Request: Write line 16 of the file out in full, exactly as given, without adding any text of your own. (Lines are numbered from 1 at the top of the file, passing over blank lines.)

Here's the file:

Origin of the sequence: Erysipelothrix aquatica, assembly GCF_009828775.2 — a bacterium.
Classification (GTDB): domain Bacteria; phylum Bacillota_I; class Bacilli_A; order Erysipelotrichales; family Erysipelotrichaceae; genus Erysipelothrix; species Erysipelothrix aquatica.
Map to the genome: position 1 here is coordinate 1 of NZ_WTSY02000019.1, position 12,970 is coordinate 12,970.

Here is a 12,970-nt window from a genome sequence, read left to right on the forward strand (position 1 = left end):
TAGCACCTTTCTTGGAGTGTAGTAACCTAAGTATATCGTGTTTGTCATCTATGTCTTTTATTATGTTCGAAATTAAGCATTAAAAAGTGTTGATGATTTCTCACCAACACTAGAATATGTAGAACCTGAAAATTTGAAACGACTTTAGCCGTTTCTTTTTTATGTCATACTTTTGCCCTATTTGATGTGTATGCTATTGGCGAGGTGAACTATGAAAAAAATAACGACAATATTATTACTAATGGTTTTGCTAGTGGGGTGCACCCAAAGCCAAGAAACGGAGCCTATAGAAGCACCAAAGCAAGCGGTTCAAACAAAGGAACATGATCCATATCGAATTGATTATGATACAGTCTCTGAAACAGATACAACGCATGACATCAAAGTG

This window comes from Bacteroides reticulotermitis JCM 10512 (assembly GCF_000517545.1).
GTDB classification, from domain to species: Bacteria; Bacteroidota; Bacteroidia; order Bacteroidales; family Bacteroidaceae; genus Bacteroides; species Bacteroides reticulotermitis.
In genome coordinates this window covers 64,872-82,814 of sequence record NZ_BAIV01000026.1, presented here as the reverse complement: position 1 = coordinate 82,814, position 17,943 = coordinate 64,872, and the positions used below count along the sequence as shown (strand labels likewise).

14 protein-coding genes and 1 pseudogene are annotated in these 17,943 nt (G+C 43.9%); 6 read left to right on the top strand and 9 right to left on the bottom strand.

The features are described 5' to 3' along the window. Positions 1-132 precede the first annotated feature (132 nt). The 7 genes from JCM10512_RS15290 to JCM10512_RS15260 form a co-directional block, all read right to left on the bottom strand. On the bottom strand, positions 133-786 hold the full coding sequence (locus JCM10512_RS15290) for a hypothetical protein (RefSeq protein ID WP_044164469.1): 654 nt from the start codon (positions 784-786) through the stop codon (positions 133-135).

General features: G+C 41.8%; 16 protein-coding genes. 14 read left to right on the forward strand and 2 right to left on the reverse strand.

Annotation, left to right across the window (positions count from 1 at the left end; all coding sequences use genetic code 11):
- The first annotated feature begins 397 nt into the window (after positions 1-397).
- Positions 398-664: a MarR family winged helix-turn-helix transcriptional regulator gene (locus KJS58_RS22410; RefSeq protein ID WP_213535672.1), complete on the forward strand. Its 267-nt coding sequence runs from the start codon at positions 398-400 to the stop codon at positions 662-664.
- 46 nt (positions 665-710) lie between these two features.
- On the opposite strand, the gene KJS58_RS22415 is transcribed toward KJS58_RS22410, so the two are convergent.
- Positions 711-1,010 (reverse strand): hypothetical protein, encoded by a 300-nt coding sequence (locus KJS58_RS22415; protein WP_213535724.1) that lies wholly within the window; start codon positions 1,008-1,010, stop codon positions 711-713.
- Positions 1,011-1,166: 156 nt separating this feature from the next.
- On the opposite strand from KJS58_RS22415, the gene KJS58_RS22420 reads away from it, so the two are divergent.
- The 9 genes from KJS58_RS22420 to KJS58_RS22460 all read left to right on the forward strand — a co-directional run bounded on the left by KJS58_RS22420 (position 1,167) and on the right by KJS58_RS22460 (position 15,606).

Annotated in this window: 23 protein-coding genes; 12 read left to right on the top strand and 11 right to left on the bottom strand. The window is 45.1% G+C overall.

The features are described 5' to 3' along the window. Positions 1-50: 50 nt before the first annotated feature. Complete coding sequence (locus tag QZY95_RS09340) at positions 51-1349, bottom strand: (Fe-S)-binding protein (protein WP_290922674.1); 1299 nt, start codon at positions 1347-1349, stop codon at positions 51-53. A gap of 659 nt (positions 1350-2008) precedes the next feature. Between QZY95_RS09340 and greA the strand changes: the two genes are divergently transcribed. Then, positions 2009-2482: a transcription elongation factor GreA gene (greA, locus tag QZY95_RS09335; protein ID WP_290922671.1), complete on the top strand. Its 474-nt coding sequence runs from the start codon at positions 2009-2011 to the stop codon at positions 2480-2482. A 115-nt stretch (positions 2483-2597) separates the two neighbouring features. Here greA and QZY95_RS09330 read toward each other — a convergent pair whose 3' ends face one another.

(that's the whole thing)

- On the opposite strand, the gene KJS58_RS22415 is transcribed toward KJS58_RS22410, so the two are convergent.